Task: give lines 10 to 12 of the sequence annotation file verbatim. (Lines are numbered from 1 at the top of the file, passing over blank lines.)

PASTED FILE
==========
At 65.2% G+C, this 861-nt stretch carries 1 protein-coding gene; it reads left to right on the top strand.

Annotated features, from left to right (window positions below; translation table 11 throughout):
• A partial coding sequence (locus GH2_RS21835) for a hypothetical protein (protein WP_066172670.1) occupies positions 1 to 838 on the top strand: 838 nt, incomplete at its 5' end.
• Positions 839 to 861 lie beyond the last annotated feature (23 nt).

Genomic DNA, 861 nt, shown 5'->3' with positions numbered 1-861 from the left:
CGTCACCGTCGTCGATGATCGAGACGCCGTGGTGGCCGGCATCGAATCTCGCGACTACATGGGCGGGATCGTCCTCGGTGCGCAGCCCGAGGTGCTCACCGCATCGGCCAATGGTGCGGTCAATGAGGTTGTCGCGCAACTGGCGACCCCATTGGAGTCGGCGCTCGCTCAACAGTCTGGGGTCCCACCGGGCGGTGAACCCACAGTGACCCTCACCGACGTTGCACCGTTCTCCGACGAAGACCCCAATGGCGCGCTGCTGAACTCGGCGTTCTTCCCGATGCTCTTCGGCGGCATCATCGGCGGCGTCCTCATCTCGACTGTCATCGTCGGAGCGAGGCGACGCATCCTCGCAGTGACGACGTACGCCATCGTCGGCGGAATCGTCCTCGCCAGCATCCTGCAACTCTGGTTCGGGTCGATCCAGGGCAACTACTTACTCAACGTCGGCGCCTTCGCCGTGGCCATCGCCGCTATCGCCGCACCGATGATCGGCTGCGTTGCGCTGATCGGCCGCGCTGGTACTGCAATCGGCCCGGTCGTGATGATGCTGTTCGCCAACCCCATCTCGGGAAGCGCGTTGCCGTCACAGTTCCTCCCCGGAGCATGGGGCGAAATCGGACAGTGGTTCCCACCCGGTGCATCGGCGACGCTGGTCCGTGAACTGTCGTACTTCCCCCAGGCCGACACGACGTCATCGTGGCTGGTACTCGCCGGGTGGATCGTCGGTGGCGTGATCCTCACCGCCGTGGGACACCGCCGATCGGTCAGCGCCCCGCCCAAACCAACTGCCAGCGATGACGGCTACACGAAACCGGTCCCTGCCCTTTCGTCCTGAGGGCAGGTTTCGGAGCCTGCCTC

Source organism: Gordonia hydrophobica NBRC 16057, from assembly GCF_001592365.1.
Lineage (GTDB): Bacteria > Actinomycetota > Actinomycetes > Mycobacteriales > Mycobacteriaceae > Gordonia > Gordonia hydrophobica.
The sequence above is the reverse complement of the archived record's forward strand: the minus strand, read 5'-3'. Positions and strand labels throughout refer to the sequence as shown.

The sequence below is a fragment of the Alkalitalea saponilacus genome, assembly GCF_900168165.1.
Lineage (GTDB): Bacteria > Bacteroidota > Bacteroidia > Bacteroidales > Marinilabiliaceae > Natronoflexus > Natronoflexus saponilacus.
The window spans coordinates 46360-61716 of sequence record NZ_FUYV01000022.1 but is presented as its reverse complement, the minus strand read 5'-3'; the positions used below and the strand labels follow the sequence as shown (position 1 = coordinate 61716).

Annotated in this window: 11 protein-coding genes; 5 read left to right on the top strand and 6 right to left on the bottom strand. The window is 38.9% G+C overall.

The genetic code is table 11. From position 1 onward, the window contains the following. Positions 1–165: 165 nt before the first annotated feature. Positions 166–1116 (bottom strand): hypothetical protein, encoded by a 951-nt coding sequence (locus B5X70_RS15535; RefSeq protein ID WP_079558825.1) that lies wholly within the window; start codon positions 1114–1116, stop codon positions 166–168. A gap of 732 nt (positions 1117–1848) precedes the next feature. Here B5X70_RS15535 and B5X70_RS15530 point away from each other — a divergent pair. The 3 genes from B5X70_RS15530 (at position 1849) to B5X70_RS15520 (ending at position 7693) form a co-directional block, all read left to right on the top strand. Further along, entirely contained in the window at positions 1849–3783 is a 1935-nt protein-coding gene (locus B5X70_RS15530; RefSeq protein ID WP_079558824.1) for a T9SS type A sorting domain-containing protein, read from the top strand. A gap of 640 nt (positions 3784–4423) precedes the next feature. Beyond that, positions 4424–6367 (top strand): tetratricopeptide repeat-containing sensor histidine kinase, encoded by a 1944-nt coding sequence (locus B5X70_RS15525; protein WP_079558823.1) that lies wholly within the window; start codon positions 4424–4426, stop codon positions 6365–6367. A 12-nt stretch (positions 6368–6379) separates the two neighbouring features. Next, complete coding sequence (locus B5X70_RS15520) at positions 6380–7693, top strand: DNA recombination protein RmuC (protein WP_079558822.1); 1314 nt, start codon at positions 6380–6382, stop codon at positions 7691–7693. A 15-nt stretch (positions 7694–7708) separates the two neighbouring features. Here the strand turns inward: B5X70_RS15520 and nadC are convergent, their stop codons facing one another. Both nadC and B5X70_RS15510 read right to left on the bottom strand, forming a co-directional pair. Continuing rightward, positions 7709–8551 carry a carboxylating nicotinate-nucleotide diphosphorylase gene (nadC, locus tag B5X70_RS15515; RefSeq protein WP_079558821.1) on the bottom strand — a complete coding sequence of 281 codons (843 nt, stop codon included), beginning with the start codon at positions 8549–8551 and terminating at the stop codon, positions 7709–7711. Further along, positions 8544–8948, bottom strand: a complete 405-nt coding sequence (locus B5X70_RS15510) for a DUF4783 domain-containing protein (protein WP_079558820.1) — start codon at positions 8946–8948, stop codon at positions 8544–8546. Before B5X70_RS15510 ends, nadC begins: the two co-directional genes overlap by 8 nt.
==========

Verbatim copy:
The sequence below is a fragment of the Alkalitalea saponilacus genome, assembly GCF_900168165.1.
Lineage (GTDB): Bacteria > Bacteroidota > Bacteroidia > Bacteroidales > Marinilabiliaceae > Natronoflexus > Natronoflexus saponilacus.
The window spans coordinates 46360-61716 of sequence record NZ_FUYV01000022.1 but is presented as its reverse complement, the minus strand read 5'-3'; the positions used below and the strand labels follow the sequence as shown (position 1 = coordinate 61716).